The future of banking is digital. Period. Hopefully we’ve progressed to a point in financial services where this statement is accepted wisdom and no longer needs to be debated. There are reams of data that support this and nothing about the future as it is unfolding now suggests otherwise.
Another given is that all digital engagement strategies should now be “mobile first.” From the looks of some mobile banking apps deployed today, this has not yet reached the level of accepted wisdom in our industry.
Mobile first does not mean the browser and/or branch are going away. They will continue to serve as channels though their purpose and functions may change. However, mobile first does mean that if an institution cannot offer a solid mobile experience, its account relationships are definitely at risk.
For the sake of this forum, let’s accent the positive and discuss how any bank or credit union – not just the largest of FIs – committed to a mobile first strategy can best stay current in offering state-of-the-art mobile services. We’ll break the conversation into two distinct rationales, sharing one today and another to watch for next week.
“Good Enough” Isn’t
Historically, smaller banks and credit unions (with some notable exceptions, of course) have taken a “check the box” approach to digital services, making sure they had an offering in market, but not investing much time or resources into optimizing it. This worked to the advantage of core banking providers, who often included these modules in broader deals for minimal incremental cost while touting the benefit of hassle-free interoperability, which was too often more fiction than reality.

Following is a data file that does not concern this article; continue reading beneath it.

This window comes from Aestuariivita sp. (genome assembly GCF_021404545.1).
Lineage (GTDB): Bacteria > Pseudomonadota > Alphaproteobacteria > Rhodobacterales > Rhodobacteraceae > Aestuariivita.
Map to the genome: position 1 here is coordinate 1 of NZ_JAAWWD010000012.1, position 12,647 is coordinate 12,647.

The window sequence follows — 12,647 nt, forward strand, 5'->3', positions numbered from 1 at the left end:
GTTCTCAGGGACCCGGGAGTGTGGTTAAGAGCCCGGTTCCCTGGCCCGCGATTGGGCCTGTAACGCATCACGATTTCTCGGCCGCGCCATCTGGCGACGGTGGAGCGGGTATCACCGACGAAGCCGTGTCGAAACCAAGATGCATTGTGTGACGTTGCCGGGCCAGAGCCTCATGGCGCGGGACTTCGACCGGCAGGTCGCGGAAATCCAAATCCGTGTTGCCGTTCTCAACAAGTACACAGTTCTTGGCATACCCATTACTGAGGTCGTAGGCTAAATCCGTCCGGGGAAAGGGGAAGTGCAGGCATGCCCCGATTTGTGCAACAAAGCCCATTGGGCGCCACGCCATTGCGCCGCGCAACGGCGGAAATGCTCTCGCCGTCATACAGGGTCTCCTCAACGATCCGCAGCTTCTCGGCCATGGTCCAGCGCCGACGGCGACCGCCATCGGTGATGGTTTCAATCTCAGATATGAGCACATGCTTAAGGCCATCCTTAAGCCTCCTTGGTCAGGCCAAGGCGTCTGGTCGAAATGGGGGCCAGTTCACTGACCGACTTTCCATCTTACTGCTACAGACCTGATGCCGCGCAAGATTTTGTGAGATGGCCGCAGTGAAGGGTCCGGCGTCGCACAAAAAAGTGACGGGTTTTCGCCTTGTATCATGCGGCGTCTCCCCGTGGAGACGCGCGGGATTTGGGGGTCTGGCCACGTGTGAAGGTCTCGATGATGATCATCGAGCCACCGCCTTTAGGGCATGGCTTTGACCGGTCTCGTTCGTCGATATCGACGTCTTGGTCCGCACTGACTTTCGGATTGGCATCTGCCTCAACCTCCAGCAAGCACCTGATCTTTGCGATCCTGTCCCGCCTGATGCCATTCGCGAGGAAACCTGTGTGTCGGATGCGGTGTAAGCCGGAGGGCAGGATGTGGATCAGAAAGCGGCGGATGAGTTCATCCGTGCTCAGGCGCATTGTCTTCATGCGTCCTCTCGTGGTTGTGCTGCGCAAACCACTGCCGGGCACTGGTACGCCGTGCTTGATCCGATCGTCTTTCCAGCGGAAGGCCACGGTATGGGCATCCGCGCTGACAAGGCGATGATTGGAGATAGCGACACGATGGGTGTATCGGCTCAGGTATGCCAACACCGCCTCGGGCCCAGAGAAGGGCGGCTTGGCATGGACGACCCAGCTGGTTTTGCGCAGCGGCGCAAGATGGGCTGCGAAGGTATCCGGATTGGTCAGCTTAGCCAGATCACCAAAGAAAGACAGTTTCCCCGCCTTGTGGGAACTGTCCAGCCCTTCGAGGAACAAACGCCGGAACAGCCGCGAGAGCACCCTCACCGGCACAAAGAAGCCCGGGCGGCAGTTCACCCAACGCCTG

This arrangement of taking a “good enough” product from a one-stop big box software provider is no longer viable. A 2017 Harris poll sponsored by D3 Banking found that two-thirds of digital banking users have been frustrated with their experience. Not surprisingly, dissatisfaction is even higher among younger age groups. FIs are not blind to this fact and a few are trying different strategies to tailor digital offerings to fit demographic segments in their customer base. One institution I am familiar with is approaching this challenge by making three separate mobile banking apps available, each designed to appeal to a specific customer segment. The amount of initial investment and ongoing maintenance required to pursue this strategy is non-trivial, but the fact that this bank clearly understands the importance of mobile first cannot be questioned.
The good news for those who have a “good enough” offering now and wish to stay relevant to their customers and members is that superior offerings that can support this goal are available today. The key is to remember not to get distracted by shiny objects. An intuitive, simple user interface is vital, but behind that frontend must be an underlying digital platform that will enable continuous and frequent innovations going forward.